When writers blend genres nobody cares. When they blend truth and falsity, some snort. And if they blend the wealth of nonfiction into penniless fiction, they charge double. Blending is the action of mixing or combining things. Think of it as mixing a dash of lemon over a splash of Glynfiddich, layered over Drambuie. One of those will brighten a dull day at the keyboard. Two will ease any writer’s block. More than two will be the death of you.
Now, back to blending fiction and nonfiction. A great writer once said fiction is the future. Nonfiction is the past. You can shape the former any way you wish. The past cannot be created. That is precisely why some of the world’s best writers do it. They blend, mix, match, layer, squeeze, and ooze fictional characters and consequences into, over, around, under the creative arc of fiction by cementing nonfiction cornerstones, stilts, and volcanic cores.
Amy Harmon did it in “What the Wind Knows.” She blended Ireland in 1921 with
Brooklyn 2001. She describes some of her work as fanciful history. Marie Benedict and Victoria Christopher Murray did it in “The Personal Historian.” They mixed racial identity with J. P. Morgan’s personal history. James Michener did it in “Hawaii.” He blended ancient volcanic islands in Hawaii with Polynesian seafarers a thousand years ago with nineteenth century, ancient religions with missionaries, and identity clashes. And in my favorite, Irving Stone did it in “The Origin.” He cautiously warned his readers he would be layering truth over make believe by subtitling his book, “A Biographical Novel of Charles Darwin.”
Indeed, the very thought of mixing fiction and nonfiction, generated its own name—fraction. The word itself is a blending. Technically, it is a fictional account of real events or real people. Both literary nonfiction and the nonfiction novel dramatize real events and real people, but—in theory, at least—stick close to reality. That was a recognized theory back in the Twentieth century, but like the slinky, has lost its oomph and stealthy ways in the Twenty-first century.
One school of writing thought the term—fraction—was too unseemly to warrant recognition as a genre. “The term is problematic because readers want to know which category a book falls into, and “faction” doesn’t provide that. Of course, blending fact and fiction in literature isn’t all that uncommon, and authors often signal to readers very clearly what the book’s leanings are by sorting it out it in the preface, or by choosing a more precise label.”
The ethical norms for this non-genre are unfairness to readers and a deceptive writing style. So, do not fool your reader. Signal your readers so as not to fool them. Use a preface to warn readers you’re blending. And be sure to choose a precise label (like Glynfiddich—18 Year Old).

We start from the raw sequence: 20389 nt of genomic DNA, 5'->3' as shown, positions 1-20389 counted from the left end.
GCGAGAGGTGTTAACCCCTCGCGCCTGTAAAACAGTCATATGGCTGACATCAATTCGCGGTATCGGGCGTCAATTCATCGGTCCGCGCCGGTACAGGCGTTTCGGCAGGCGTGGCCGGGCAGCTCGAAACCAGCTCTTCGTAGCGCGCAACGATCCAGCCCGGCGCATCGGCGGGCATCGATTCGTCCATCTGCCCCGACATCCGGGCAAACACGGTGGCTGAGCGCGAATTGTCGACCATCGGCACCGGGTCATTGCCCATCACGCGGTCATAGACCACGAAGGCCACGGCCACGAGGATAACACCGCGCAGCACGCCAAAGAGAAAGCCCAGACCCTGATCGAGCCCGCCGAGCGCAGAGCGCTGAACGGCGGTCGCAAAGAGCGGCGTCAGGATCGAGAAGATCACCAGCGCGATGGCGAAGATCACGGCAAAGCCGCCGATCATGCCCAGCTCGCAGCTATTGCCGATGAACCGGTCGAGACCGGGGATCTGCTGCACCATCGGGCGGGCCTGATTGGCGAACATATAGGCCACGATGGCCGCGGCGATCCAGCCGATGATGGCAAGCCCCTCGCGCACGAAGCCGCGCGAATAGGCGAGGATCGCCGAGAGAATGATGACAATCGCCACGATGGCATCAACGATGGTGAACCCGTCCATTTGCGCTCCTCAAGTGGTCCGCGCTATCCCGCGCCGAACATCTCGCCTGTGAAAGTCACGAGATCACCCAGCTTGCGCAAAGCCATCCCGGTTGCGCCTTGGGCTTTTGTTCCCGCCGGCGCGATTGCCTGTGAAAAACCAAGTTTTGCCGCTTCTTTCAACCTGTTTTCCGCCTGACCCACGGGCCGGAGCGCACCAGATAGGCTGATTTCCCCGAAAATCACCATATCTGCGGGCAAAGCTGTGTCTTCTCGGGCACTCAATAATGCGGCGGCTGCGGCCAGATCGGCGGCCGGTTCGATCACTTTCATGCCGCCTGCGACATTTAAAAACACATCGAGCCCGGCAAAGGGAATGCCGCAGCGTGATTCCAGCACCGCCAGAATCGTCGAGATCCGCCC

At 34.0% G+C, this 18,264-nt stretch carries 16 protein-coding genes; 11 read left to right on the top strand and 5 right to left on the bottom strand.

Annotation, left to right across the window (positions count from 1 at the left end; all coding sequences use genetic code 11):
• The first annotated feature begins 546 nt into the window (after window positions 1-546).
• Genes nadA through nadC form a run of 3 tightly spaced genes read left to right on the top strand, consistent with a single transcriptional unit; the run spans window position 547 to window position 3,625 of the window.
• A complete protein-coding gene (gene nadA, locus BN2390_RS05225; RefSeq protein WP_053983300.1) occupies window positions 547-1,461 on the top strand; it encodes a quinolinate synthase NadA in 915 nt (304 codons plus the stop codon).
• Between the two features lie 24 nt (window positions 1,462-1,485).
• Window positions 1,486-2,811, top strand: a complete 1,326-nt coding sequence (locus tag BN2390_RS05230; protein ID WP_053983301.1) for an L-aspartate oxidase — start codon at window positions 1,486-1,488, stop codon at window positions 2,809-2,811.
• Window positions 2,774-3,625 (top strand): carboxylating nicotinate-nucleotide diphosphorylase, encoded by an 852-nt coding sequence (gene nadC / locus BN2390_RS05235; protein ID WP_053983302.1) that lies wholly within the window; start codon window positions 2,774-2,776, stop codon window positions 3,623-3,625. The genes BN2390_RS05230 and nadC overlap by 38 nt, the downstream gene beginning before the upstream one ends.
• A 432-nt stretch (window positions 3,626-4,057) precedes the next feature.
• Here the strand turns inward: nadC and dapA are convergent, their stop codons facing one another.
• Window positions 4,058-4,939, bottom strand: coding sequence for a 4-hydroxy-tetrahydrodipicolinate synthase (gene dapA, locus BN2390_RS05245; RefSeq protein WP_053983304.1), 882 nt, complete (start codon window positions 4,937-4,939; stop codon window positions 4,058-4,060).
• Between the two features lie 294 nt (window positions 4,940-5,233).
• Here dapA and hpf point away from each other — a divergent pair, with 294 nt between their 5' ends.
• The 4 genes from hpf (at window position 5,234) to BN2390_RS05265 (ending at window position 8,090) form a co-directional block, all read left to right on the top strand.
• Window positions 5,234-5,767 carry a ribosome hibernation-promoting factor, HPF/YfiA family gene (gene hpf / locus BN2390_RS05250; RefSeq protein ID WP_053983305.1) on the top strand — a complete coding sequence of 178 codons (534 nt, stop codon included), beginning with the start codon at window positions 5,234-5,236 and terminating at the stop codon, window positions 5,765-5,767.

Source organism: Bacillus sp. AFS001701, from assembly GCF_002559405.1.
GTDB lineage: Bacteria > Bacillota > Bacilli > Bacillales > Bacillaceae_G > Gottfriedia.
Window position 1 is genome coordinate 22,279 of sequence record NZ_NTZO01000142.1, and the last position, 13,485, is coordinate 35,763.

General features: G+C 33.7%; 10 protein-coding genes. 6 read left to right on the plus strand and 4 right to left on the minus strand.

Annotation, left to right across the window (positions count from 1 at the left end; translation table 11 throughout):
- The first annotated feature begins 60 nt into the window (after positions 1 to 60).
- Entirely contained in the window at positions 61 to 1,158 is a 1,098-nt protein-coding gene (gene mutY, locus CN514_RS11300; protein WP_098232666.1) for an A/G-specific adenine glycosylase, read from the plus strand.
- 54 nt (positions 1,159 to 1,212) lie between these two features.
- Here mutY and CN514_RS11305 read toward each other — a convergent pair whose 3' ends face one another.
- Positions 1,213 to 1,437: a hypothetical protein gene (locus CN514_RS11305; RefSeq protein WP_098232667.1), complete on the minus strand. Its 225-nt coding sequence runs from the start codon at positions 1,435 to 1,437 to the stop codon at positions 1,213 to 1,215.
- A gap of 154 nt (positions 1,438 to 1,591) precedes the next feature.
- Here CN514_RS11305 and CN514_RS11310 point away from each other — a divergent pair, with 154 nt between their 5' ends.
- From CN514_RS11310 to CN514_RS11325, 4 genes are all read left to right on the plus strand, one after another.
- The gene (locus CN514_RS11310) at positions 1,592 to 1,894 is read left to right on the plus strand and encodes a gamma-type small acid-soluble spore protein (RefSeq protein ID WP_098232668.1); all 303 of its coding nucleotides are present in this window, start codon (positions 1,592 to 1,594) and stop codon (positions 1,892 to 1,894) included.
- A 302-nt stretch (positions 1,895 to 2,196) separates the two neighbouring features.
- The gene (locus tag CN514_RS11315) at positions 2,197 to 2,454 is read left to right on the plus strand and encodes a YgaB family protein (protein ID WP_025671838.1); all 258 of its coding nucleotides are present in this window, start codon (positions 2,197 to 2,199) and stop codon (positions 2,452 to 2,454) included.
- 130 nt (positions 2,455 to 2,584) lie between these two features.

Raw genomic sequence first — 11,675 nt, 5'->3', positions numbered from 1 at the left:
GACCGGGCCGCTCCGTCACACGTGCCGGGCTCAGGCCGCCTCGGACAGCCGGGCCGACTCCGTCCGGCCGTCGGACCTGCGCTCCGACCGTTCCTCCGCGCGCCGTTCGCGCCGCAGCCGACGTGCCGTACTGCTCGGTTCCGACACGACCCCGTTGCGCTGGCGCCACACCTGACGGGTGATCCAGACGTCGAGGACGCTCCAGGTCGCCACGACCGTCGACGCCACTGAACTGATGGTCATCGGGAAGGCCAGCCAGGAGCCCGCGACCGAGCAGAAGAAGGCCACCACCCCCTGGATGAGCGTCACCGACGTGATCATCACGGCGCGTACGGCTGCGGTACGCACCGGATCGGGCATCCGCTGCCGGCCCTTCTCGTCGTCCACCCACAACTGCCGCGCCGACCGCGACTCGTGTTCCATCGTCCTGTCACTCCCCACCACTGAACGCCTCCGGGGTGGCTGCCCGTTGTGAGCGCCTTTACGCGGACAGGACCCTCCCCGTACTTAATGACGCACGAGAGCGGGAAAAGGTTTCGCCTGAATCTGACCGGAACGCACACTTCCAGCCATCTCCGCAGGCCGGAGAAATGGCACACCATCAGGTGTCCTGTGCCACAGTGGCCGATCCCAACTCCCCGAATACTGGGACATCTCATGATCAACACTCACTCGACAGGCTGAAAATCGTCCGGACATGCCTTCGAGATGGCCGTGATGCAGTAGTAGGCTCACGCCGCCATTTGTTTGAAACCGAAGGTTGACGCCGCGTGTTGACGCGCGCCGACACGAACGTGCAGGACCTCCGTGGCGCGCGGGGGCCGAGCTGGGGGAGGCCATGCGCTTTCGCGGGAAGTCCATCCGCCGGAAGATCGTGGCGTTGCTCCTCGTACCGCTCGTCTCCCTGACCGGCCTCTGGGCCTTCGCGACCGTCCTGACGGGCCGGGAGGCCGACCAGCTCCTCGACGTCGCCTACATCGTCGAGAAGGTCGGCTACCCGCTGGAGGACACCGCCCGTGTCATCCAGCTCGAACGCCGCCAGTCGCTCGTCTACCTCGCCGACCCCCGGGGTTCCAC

The fiction v. nonfiction nongenre caused a stir in some literary circles. “Some cultures do not distinguish between fiction and nonfiction – and instead talk of ‘stories’. Is that a barrier to English-language writers and publishers? Or should they just learn to enjoy telling tales?”
The abstract to a learned article in a Dutch learned journal gives us a European view. Their subject was Gender Blending. “Readers often only care about one distinction when it comes to things they read. Is it fiction or nonfiction? Did it happen or didn’t it? Presumably, we make sense of events we believe happened in a different way than we make sense of the ones that we don’t believe. Deconstructionists often warn us about the hazards that occur with the strict binary thinking we tend to orient ourselves with. When this binary is blurred, which it often is in many contemporary works of literature, readers become unsettled.” Tut tut. Don’t leave your readers unsettled. That’s unsettling.
Last, when there’s no one else to blame, we always turn to Truman Capote and his game changer of a book—In Cold Blood. According to a noted critic, “Truman Capote’s novel In Cold Blood focuses on the way Capote used journalism and fiction to try and create a new form of writing . . . First, Capote involves his reader. ‘ his immediacy, this spellbinding ‘you-are-there’ effect, comes less from the sensational facts (which are underplayed) than from the ‘fictive’ techniques Capote employs. Capote takes historical facts and brings in scenes, dialogue, and point of view to help draw the reader in. Capote also took into consideration which parts of information to use by how dramatic of an appeal they had. His talent led him to figure out what would have the most significance and impact to make the story flow for the reader.” Said differently, truth trumps story.
Ethics aside for the moment, readers who love blended true stories and historical novels should read Maya Angelou’s “I Know Why the Caged Bird Sings.” James Baldwin said, “I know Why the Caged Bird Sings liberates the reader into life simply because Maya Angelou confronts her own life with such a moving wonder, such a luminous dignity.”
If you’re that rare writer who can write your own story truthfully, beautifully, and creatively, historical novels are the genre for you.
 Sarah E. Worth, Sean McBratnie, “In Defense of Genre Blending.” Athestetic Investigations—Published on behalf of the Dutch Association of Athesetics.
I am an author and a part-time lawyer with a focus on ethics and professional discipline. I teach creative writing and ethics to law students at Arizona State University. Read my bio.
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